Virginia State Troops Are Chasing Someone In A Tracked Armored Command Vehicle (Updated)

A video shows the tracked vehicle speeding down the highway with police cruisers in hot pursuit.

8News Video Screencap

Very few details are available so far, but some in a tracked command vehicle is has led Virginia State Police on a medium-speed chase south of the state's capital, Richmond. There's no information available yet about who's driving the vehicle or where it came from.

At around 9:00 PM EST on June 5, 2018, video emerged of the chase in progress on U.S. Route 460 in Dinwiddie County, Virginia. The vehicle, either an M577- or M1068-series armored command vehicle in an overall sand color, with police in front and behind, clearly attempting to keep innocent bystanders out of the way.

The M577s and M1068s are based on the M113 family of armored personnel carriers, but feature a notably larger rear compartment that allows individuals to stand up and move around. The vehicles typically carry a large communications suite to keep commanders in contact with various echelons at once.

An unconfirmed post on Twitter suggested that an individual had stolen the vehicle from Fort Pickett, a Virginia Army National Guard facility just over 40 southwest of Richmond near the city of Blackstone. The site is home to the Fort Pickett Maneuver Training Center, which routinely hosts armored training events, as well as other types of drills.

Update: 7:10pm PST—

The suspect that was driving the stolen armored vehicle has been apprehended. Nothing more is known about how he was taken into custody aside from the fact that he surrendered. His identity remains unknown at this time.

Update: 7:20pm PST—

Closer examination of the videos appears to indicate that the vehicle is an M577 based on the number of antenna guards on its roof. The M577s typically have more of these fixtures than the M1068s.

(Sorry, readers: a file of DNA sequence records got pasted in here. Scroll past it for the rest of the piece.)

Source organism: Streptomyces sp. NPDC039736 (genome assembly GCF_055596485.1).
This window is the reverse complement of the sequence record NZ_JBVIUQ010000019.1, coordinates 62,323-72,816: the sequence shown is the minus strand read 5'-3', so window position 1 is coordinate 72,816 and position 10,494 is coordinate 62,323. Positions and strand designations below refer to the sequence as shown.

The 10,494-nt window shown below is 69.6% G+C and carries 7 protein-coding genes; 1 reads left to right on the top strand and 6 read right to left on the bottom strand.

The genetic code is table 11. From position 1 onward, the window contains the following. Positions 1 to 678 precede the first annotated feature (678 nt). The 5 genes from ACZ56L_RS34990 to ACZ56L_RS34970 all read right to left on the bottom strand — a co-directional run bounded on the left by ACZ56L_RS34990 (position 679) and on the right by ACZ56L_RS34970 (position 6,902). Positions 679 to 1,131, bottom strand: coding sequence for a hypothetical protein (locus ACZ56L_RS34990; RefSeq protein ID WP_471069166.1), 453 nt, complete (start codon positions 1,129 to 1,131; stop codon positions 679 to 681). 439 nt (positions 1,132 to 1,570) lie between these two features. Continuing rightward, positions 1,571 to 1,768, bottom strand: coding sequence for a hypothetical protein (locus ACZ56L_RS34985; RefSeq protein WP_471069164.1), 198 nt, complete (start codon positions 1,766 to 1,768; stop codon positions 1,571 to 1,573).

US Army

A drawing of an M577A3 from an official US Army technical manual.

US Army

A drawing of an M1068 from the same manual.

Update: 12/6/2018, 7:30am PST—

The Virginia State Police has still not named the suspect, but has now said that the chase covered a total of approximately 60 miles before the driver apparently came to a stop after hitting a curb. As we surmised, unable to stop the vehicle themselves, they said they chose to escort the M577 to keep bystanders safe.

Despite initial reports that suggested the individual had surrendered to police willingly, the Associated Press has since reported that police officered used a dog and a taser to subdue the suspect after they exited the vehicle and began walking around. Images have no emerged of the M577 after the incident had come to an end.

Grace Hollars/Richmond Times-Dispatch via AP
Grace Hollars/Richmond Times-Dispatch via AP
Grace Hollars/Richmond Times-Dispatch via AP

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Contact the author: Tyler@thedrive.com